NL Central:

With the signing of Dansby Swanson, the Cubs have indicated they are ready to compete for a Division title. With by far the largest revenue stream in the NL Central, the Cubs can blow away St. Louis and Milwaukee and be Division champions for a long time. What gives the Cardinals and Brewers hope is that baseball matters a lot in St. Louis and Milwaukee. This gives their respective ownerships the flexibility to dig deeper into revenues than they already do (each team is above MLB average), as well as increase ticket prices without losing fans. Cincinnati and Pittsburgh are in full rebuild mode (although it seems like the Pirates are perpetually in rebuild mode). Each team will need to either emulate the Guardians/Rays model or dig deeper into revenues in order to compete against a well-financed Cubs organization.

 

NL West:

How are the Padres able to spend big money on free agents when their market area is so small? Yes, San Diego has locational disadvantages. With the Pacific Ocean to the west, the Vallecito Mountains and the Mojave Desert to the east, Mexico to the south, and the Los Angeles area to the north, there simply is no space for the San Diego area to expand and generate more revenues. Their revenue stream is dwarfed by the Dodgers and the Giants in the Division, as well as the Angels only a little more than an hour away. Padres’ ownership realizes that and has given the front office the latitude to dip into the revenue stream at close to 72%. If the Padres want to compete for a Division title, it needs to spend in a similar manner as the Dodgers and, after the Carlos Correa signing, like the Giants.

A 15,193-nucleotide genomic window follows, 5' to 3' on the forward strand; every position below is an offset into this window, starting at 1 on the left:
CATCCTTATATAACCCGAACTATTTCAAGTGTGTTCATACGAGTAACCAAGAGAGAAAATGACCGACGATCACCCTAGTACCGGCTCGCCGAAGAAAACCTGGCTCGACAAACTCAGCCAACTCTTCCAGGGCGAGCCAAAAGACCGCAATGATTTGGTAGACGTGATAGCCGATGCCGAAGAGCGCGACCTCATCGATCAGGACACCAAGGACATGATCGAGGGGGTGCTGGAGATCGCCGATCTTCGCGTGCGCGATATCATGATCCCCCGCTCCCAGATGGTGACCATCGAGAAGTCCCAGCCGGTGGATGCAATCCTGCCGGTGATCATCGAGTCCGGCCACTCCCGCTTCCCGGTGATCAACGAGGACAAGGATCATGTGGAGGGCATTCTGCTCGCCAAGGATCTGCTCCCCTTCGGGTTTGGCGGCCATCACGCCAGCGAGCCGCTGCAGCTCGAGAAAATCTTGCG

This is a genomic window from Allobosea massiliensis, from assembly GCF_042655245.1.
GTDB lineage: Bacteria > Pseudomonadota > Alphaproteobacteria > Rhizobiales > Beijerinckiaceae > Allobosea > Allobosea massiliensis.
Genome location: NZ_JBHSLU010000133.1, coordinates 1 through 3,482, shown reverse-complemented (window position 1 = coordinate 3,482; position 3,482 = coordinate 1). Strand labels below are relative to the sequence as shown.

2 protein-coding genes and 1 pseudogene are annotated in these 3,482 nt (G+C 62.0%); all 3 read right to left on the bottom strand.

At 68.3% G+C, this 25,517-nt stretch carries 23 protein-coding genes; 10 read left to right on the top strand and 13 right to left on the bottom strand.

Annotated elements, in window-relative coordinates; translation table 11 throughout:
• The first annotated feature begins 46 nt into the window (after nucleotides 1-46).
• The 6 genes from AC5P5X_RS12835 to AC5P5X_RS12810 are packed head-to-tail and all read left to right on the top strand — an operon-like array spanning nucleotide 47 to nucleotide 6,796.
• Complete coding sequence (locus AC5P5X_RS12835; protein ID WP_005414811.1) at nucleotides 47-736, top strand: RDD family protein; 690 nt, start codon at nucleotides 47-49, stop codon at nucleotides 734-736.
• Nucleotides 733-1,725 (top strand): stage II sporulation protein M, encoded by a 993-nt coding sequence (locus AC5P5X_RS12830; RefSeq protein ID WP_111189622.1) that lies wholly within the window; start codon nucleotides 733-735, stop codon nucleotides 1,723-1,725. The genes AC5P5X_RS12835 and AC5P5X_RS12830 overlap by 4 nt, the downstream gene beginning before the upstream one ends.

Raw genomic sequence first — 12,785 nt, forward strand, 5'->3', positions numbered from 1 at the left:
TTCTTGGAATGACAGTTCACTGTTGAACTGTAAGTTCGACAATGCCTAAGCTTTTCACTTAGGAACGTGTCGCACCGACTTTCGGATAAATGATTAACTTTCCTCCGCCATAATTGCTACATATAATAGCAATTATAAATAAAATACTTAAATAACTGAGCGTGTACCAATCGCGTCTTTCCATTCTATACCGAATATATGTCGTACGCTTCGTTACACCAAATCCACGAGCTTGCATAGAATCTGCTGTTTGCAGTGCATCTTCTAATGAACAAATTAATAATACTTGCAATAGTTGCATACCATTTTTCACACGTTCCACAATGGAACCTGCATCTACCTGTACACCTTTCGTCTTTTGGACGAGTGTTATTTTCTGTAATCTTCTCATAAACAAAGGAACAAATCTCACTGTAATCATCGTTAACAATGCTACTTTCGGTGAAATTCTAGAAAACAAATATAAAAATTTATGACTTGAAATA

Arizona is in the final stages of its rebuild and will need to emulate the Padres in order to compete. Colorado is an enigma. Given the elevation of the stadium, the Rockies won’t ever sign a free agent starting pitcher, so it needs to develop its own (sound familiar?). Ideally, Rockies ownership will work with stadium design engineers to figure out a way to create an interior space that approximates the air density at 1000 feet elevation. Until then, in my opinion the team will remain in the MLB wilderness.

Blueprint to be competitive

A pattern emerged from analyzing the data from the 5 divisions other than the AL Central: Teams spend money on free agents in order to be competitive within their Division. Call it the price of admission.

The AL Central is perhaps the easiest of MLBs divisions to be competitive. The only “major market” team, the White Sox, is an afterthought outside of the South Side. In fact, the Chicagoland area is so skewed towards the Cubs that only they are considered to be a “major” market team; the White Sox operate in a mid-major market environment similar to Detroit and Minnesota. Kansas City and Cleveland operate as small market teams. Team revenues are remarkably similar.

It is futile to try to keep up with the large-market teams. There is simply not the revenue to compete with the New York and Los Angeles markets. (No, even Steve Cohen isn’t digging into his personal wealth to finance payroll). But is it possible to get more fans to attend games?

Fandom breakdown

One metric to use fan intensity is taking total attendance/population of metro area. This metric is used in the NHL to assess fan intensity to justify advertising revenues and broadcast rights fees. Below is a ranking of MLB fan intensity:

 

Attendance Metro Pop % Attendance Metro Pop %
1 MIL 2,412,420 1,575,179 153.15% 16 BAL 1,368,367 2,800,053 48.87%
2 STL 3,320,551 2,803,228 118.45% 17 OAK 787,902 1,662,524 47.39%
3 SD 2,991,470 3,338,330 89.61% 18 CHC 2,616,780 5,881,890 44.49%
4 COL 2,597,428 2,967,239 87.54% 19 TOR 2,653,830 6,712,341 39.54%
5 LAA 2,457,461 3,186,899 77.11% 20 HOU 2,688,998 7,066,141 38.05%
6

CLEV

1,295,869 2,048,449 63.26% 21 PHIL 2,276,736 6,102,434 37.31%
7 CIN 1,395,770 2,221,208 62.84% 22 DET 1,551,149 4,319,629 35.91%
8 KC 1,277,986 2,157,990 59.22% 23 TB 1,128,127 3,194,831 35.31%
9 SEA 2,287,267 3,979,845 57.47% 24 WASH 2,026,401 6,280,487 32.27%